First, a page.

By Dr Wong Wee Nam
It is no good for democracy for a country to be run by a monolithic political party. Neither is it good to have a ragtag army of small political parties running around unable to provide a coherent alternative, let alone forming a government.
It is for this reason that for the past one year, I have been trying to get the opposition parties to try to come together to work out a common plan to contest this coming general election. To this end, I roped in Mr. Bentley Tan to help.
For a start, we decided to get the various parties to meet informally and without a fixed agenda to feel things out. The first meeting at a local hotel was called on 24 April 2010. Mr Tan Kin Lian, as a non-partisan, was also invited by us to help us moderate.
The response was encouraging. SDP’s Dr Chee Soon Juan came, so did SPP’s Sin Kek Tong, NSP’s Sebastian Teo and USD’s Jaslyn Go.
Kenneth Jeyaraetnam turned down the invitation because he thought such a meeting was unnecessary. The PKMS were not invited because there was no clear leadership at that time. The Worker’s Party did not respond.
It was a cordial meeting and there was a general consensus that some kind of opposition cooperation and unity should be worked at. Each party agreed that they would discuss the meeting with their respective CECs and invite the three of us (myself, Bentley and Kin Lian) to clarify our ideas before their committee before we
could move on to have the next meeting and have a definitive agenda to discuss more concrete things.
SDP’s CEC called us up first and after a thought-searching session, they said they would support a second meeting. NSP met us next. Though they had some misgivings, they were also in support of a second meeting.
We did not hear from SPP and when we called Mrs.Lina Chiam, she told us to wait until after their Annual General Meeting where a new CEC would be elected.
Subsequently, the Reform Party’s demands to join the SDA were Wickedly Leaked out and this had caused some internal problems within the SPP. Any talk of opposition unity received a stunning blow and Tan Kin Lian decided he did not want to be involved further.
Later when I met Tony Tan Lay Thiam of Reform Party over lunch, he fully supported such unity and cooperation idea and urged me to try again. Indeed, Tony may be a young politician but he can see a bigger picture than many more experienced ones.
However, this unsuccessful exercise was not a waste of time for me. From it, I gain a better insight to the people involved, or not involved, and it also reinforced my image of Mr. Chiam as a selfless politician.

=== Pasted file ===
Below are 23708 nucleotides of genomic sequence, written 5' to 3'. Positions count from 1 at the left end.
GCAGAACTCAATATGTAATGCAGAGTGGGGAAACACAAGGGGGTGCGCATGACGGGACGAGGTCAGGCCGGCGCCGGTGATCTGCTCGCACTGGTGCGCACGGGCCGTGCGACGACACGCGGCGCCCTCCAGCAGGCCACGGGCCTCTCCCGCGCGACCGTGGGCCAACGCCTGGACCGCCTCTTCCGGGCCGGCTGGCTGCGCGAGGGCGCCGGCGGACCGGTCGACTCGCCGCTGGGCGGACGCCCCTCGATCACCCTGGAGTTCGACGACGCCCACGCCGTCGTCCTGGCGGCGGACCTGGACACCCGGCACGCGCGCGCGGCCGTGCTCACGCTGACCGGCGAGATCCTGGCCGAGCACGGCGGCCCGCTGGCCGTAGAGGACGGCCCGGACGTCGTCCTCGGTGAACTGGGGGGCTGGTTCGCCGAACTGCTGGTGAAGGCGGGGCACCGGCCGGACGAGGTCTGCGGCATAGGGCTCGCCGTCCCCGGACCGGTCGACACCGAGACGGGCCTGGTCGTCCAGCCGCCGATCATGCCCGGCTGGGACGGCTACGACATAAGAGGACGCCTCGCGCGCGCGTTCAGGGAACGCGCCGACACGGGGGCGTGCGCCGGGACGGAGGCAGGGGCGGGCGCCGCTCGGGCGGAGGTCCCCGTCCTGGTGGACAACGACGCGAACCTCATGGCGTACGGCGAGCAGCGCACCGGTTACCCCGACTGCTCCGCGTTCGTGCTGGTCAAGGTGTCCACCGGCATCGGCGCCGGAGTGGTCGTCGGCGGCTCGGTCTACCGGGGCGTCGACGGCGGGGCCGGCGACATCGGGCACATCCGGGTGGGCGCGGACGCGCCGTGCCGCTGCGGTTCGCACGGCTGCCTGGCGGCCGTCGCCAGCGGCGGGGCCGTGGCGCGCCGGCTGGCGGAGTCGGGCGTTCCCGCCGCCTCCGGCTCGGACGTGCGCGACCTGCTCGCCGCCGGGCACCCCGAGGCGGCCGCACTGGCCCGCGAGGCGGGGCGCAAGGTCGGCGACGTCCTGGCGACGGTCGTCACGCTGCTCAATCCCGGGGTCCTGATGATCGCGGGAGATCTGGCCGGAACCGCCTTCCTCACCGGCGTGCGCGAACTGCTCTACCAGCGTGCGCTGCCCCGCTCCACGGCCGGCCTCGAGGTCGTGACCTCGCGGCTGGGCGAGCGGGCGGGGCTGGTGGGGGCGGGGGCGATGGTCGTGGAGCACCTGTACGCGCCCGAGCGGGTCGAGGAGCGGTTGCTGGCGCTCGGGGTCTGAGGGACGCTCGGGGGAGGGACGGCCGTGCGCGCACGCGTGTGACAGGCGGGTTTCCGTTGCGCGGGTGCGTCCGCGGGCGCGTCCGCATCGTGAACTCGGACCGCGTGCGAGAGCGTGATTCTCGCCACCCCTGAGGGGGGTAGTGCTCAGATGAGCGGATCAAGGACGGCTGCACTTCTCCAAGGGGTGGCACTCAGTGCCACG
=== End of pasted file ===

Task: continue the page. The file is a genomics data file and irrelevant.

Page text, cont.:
I have known Mr. Chiam for twenty years. We first met when I wrote to the SDP, of which he was the then Secretary-General, to complain that they had not honoured my subscription to their newsletter, The Democrat. He immediately called me up to meet him for coffee. We met at the Pizza Hut in Jalan Jelita and he offered me his party membership straightaway. I told him that we had just met and how could he trust
me? But then, that is Mr Chiam. He has only one political opponent in his mind and everyone else could be his ally.
This attitude was to be reinforced again in 1997 at a Chinese New Year’s gathering hosted by him. I told him he needed to have a Barisan Nasional kind of arrangement amongst the political parties to fight the PAP. He immediately went to form the Singapore Democratic Alliance. In spite of misgivings by many others, he even invited the PKMS, a party that not many like to be associated with at that time, to join.
Unlike many political leaders, Mr. Chiam does not just pick people who think like him and exclude people whose views do not match his. Yes, this is Chiam. He has only one political opponent and everyone else is free to be his ally.
This is why I had no difficulty in getting him to agree to the meeting on the unity and cooperation of the various opposition political parties that Bentley and I had arranged.
He may have fallen out with his protégé Dr Chee Soon Juan for nearly twenty years. The painful scar still remains till today. Yet that has not prevented him from agreeing to sit down on the same table with the latter for the sake of opposition unity or saying “I agree with Dr Chee…” at the TOC’s Face-to-Face Forum.
Amongst the opposition political leaders, he is the only one I would consider a true statesman.
What then is my wish for the coming year? Below is the photograph I have taken this year. In the coming year, I just hope I have many more opportunities to take such photographs.
The views expressed in this article is the author’s own.
This article is written for sgpolitics.net and theonlinecitizen.org. Please provide link to either website if you wish to re-publish the article.